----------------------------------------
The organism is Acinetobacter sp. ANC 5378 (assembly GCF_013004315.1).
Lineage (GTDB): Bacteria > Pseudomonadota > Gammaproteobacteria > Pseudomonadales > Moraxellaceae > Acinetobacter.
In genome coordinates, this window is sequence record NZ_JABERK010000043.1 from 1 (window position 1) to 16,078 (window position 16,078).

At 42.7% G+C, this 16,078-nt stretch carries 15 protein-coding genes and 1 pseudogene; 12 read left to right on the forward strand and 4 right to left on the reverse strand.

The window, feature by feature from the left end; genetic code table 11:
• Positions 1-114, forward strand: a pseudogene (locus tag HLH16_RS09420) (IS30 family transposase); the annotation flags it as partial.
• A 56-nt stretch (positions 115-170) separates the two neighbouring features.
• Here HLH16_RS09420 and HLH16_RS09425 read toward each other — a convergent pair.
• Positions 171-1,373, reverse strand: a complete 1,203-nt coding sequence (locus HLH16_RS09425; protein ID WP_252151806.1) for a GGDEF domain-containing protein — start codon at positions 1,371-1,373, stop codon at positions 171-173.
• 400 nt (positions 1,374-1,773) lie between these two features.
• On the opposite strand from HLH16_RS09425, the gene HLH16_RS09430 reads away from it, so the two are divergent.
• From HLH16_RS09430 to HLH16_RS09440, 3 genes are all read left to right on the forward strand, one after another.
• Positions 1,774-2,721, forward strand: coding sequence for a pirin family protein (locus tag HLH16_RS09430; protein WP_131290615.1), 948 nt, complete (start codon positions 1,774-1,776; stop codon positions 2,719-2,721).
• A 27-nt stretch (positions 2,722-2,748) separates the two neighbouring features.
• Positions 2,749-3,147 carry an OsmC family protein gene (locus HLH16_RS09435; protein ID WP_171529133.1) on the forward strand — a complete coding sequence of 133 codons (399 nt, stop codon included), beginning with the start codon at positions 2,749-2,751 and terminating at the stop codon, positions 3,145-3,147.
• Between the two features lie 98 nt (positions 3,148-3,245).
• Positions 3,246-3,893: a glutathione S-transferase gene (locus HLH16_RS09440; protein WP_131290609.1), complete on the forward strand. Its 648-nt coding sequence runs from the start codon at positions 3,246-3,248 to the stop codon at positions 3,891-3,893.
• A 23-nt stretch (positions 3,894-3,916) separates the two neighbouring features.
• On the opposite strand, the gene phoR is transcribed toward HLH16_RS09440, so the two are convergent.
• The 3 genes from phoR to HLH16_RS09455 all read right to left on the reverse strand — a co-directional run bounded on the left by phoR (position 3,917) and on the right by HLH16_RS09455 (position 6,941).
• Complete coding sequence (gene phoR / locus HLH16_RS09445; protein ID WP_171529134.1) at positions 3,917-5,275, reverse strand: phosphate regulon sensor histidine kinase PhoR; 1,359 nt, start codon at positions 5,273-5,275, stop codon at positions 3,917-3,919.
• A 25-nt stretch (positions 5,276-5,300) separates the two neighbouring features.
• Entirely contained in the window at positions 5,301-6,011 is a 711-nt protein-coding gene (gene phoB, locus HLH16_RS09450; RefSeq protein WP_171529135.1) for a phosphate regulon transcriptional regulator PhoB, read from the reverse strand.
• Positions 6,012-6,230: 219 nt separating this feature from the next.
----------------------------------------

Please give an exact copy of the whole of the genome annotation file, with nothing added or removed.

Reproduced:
The organism is Acinetobacter sp. ANC 5378 (assembly GCF_013004315.1).
Lineage (GTDB): Bacteria > Pseudomonadota > Gammaproteobacteria > Pseudomonadales > Moraxellaceae > Acinetobacter.
In genome coordinates, this window is sequence record NZ_JABERK010000043.1 from 1 (window position 1) to 16,078 (window position 16,078).

At 42.7% G+C, this 16,078-nt stretch carries 15 protein-coding genes and 1 pseudogene; 12 read left to right on the forward strand and 4 right to left on the reverse strand.

The window, feature by feature from the left end; genetic code table 11:
• Positions 1-114, forward strand: a pseudogene (locus tag HLH16_RS09420) (IS30 family transposase); the annotation flags it as partial.
• A 56-nt stretch (positions 115-170) separates the two neighbouring features.
• Here HLH16_RS09420 and HLH16_RS09425 read toward each other — a convergent pair.
• Positions 171-1,373, reverse strand: a complete 1,203-nt coding sequence (locus HLH16_RS09425; protein ID WP_252151806.1) for a GGDEF domain-containing protein — start codon at positions 1,371-1,373, stop codon at positions 171-173.
• 400 nt (positions 1,374-1,773) lie between these two features.
• On the opposite strand from HLH16_RS09425, the gene HLH16_RS09430 reads away from it, so the two are divergent.
• From HLH16_RS09430 to HLH16_RS09440, 3 genes are all read left to right on the forward strand, one after another.
• Positions 1,774-2,721, forward strand: coding sequence for a pirin family protein (locus tag HLH16_RS09430; protein WP_131290615.1), 948 nt, complete (start codon positions 1,774-1,776; stop codon positions 2,719-2,721).
• A 27-nt stretch (positions 2,722-2,748) separates the two neighbouring features.
• Positions 2,749-3,147 carry an OsmC family protein gene (locus HLH16_RS09435; protein ID WP_171529133.1) on the forward strand — a complete coding sequence of 133 codons (399 nt, stop codon included), beginning with the start codon at positions 2,749-2,751 and terminating at the stop codon, positions 3,145-3,147.
• Between the two features lie 98 nt (positions 3,148-3,245).
• Positions 3,246-3,893: a glutathione S-transferase gene (locus HLH16_RS09440; protein WP_131290609.1), complete on the forward strand. Its 648-nt coding sequence runs from the start codon at positions 3,246-3,248 to the stop codon at positions 3,891-3,893.
• A 23-nt stretch (positions 3,894-3,916) separates the two neighbouring features.
• On the opposite strand, the gene phoR is transcribed toward HLH16_RS09440, so the two are convergent.
• The 3 genes from phoR to HLH16_RS09455 all read right to left on the reverse strand — a co-directional run bounded on the left by phoR (position 3,917) and on the right by HLH16_RS09455 (position 6,941).
• Complete coding sequence (gene phoR / locus HLH16_RS09445; protein ID WP_171529134.1) at positions 3,917-5,275, reverse strand: phosphate regulon sensor histidine kinase PhoR; 1,359 nt, start codon at positions 5,273-5,275, stop codon at positions 3,917-3,919.
• A 25-nt stretch (positions 5,276-5,300) separates the two neighbouring features.
• Entirely contained in the window at positions 5,301-6,011 is a 711-nt protein-coding gene (gene phoB, locus HLH16_RS09450; RefSeq protein WP_171529135.1) for a phosphate regulon transcriptional regulator PhoB, read from the reverse strand.
• Positions 6,012-6,230: 219 nt separating this feature from the next.